Writing last Friday at The Des Moines Register, extreme Tea Partying Sen. Rand Paul of Kentucky, son of renegade libertarian Republican Ron Paul, pulled no punches in going after GOP presidential frontrunners Mitt Romney and Newt Gingrich:
Unfortunately, while all Republican candidates would be an improvement over the present administration, two of the current frontrunners simply do not represent the tea party, the conservative movement, or the type of change our country desperately needs in 2012.
Let me begin with the most obvious reasons:
Both Mitt Romney and Newt Gingrich supported the outrageous $700 billion Troubled Asset Relief Program, or TARP, bailouts -- "one of the most unpopular government programs in American history," even according to President Obama's own Treasury Department. Both Romney and Gingrich have been outspoken and unapologetic supporters of the individual mandate. This is the heart and soul of ObamaCare. Since the tea party started as a reaction to Republicans who voted for TARP, and was strengthened into a national political force during the fight over ObamaCare, I believe this disqualifies both Romney and Gingrich from tea party support.
And then he specifically targeted Gingrich, who "began his career as a Rockefeller Republican from the liberal wing of the party" and whose "heart is still there," who was a lobbyist for Freddie Mac, and... well, you get the picture. Basically, "Gingrich is not from the tea party" and "is not even a conservative." He's a member of "the Washington establishment" and "has been wrong on many of the major issues of the day."
Most of this is ridiculous. As a long-time lawmaker, Gingrich certainly has a more nuanced record than an ideologue like Paul, who just arrived on a scene a few years ago. And, sure, Gingrich has been pragmatic, allying with Democrats at times and also taking positions out of line with right-wing Republican orthodoxy, and particularly out of line with Tea Party extremism. But he's still a conservative, whatever his occasional lapses on issues such as climate change (like when he befriended Nancy Pelosi) and immigration.
What's interesting here is, first, how Rand characterizes himself. He describes himself as "a U.S. senator elected from and by the tea party," not as a Republican. But what's also interesting is the severe litmus test Paul, one of the most influential Teabaggers, is applying to the GOP presidential race. If even Gingrich isn't conservative enough, and he's certainly more conservative than Romney, then what? Or, rather, who? Rick Perry is more theocrat than Teabagger. Michele Bachmann probably qualifies, but she's an also-ran at this point. So who else could there be?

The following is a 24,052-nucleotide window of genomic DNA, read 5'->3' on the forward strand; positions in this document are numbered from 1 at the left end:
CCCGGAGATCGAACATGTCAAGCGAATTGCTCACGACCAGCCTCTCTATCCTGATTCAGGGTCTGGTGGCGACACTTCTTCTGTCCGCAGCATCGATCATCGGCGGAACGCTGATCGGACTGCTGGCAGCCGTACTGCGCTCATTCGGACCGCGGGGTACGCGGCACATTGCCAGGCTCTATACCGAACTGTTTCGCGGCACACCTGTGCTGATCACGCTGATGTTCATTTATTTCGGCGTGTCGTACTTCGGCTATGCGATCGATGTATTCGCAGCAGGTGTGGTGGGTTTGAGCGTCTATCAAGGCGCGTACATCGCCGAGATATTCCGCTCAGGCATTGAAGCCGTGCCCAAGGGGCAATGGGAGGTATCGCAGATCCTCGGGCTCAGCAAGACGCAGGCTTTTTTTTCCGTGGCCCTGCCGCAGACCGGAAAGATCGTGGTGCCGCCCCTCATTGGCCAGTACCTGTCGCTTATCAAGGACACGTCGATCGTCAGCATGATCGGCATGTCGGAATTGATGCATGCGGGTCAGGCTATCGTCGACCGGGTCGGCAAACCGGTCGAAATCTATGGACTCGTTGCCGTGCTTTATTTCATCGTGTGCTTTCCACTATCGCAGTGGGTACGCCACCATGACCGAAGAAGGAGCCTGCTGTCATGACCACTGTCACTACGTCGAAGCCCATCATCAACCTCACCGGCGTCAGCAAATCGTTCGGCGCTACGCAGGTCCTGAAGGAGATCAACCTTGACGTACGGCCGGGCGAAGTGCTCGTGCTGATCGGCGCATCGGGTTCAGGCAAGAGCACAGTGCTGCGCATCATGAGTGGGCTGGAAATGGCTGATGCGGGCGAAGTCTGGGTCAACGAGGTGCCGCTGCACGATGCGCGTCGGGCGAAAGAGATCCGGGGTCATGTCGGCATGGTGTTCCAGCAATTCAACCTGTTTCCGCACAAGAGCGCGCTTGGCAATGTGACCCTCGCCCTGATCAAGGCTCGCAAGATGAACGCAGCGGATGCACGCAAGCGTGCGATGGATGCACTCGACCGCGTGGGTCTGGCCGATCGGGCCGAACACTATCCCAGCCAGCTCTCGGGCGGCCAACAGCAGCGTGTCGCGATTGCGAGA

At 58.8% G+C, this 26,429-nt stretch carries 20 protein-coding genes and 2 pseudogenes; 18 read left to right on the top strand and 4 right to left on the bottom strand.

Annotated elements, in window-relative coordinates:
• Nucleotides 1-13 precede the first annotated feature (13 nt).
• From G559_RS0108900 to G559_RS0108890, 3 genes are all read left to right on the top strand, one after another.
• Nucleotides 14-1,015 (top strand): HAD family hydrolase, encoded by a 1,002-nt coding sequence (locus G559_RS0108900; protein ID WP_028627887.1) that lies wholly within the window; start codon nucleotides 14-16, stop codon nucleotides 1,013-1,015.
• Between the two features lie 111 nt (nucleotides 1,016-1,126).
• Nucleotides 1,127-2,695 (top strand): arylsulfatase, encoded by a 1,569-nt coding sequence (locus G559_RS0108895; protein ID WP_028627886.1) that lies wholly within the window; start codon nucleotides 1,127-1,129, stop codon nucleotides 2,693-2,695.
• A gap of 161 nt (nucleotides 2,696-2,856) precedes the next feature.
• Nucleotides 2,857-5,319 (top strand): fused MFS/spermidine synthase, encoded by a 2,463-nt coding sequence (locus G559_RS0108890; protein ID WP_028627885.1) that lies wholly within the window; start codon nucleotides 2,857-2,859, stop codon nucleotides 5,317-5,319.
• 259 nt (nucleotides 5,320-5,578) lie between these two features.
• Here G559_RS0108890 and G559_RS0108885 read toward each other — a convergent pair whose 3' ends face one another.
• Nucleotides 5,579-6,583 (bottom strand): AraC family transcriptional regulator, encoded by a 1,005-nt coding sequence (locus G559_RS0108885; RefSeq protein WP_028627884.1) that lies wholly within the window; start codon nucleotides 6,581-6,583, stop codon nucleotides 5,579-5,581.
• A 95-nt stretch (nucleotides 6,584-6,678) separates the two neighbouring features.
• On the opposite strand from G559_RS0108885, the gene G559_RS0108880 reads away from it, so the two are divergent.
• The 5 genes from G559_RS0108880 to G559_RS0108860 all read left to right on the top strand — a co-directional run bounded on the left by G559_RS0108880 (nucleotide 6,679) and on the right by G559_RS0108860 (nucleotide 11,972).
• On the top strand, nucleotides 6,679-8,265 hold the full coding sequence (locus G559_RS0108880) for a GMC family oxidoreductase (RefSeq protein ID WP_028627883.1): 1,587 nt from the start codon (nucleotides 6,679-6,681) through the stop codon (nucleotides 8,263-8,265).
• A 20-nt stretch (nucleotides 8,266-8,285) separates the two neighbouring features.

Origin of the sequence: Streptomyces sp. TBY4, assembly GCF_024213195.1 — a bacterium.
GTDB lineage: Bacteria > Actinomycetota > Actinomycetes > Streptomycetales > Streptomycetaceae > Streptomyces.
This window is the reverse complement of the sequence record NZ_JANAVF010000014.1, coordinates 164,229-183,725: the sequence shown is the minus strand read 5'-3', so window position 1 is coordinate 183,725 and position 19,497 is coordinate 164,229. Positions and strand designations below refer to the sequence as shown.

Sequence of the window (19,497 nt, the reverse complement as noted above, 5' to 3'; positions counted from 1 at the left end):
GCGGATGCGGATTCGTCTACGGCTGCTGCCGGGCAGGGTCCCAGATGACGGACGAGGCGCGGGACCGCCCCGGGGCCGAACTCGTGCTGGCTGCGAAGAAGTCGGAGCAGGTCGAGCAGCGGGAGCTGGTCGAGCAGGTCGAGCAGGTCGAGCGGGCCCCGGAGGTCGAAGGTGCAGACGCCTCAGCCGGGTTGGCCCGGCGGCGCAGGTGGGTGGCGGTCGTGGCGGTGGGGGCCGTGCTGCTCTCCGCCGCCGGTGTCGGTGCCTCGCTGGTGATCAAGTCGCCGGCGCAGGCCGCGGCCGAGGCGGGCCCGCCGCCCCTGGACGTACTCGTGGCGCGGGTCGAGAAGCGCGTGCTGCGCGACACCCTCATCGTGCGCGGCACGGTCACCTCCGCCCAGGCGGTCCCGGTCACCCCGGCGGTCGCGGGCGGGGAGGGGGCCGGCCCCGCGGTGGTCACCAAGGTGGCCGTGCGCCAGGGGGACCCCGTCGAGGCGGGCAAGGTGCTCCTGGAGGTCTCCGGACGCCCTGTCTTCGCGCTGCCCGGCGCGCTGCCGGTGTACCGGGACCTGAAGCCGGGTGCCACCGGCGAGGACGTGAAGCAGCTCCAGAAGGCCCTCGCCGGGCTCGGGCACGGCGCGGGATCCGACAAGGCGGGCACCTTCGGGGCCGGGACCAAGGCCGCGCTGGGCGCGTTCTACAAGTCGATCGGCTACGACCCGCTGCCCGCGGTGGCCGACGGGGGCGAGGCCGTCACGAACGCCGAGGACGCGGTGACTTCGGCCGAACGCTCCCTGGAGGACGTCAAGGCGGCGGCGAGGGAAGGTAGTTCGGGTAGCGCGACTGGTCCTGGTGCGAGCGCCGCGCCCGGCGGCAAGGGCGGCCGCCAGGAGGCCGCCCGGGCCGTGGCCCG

Ah, yes, Papa Paul.
While the race has turned into a Gingrich-vs.-Romney battle, with Newt now pushing back against Mitt's attacks, Ron Paul is lingering as a solid third-place candidate. He won't win the nomination, but he has a loyal and intense following of libertarian Republicans and could do well enough in some states, including Iowa, to influence the outcome. Indeed, the latest RCP averages have him tied for second with Romney in Iowa at 17.4 (well back of Gingrich at 29.8) and running a solid third in New Hampshire (though also well back in South Carolina).
So perhaps Rand is just shilling for Ron, trying to make the case that Newt's not the right Tea Party choice. Perhaps he even understands, as Conor Friedersdorf does, that a Gingrich win would be a disaster for the Tea Party.
Whatever the case, there's no denying the ongoing influence of the Tea Party in the GOP and how unsettled the situation remains. Gingrich has emerged at just the right time, and a big win in Iowa followed by a strong showing in New Hampshire and a win in South Carolina and then Florida could very well propel him too far into the lead for anyone to catch up. But it's clear that a lot of Republicans, Rand Paul included, aren't happy with Gingrich and that, to them, the alternative, Romney, is even worse. And it may already be too late to stop Newt.
So what can they do? Keep promoting Ron Paul, perhaps, though Paul would be even less likely to be able to unite the party, regardless of what his die-hard loyalists think.
Really, though, is it any wonder Republicans are already in a state of near-panic? Denial may be holding them back, but reality is about to take over. Not least because a Newt win is looking more and more inevitable.
Cross-posted from The Reaction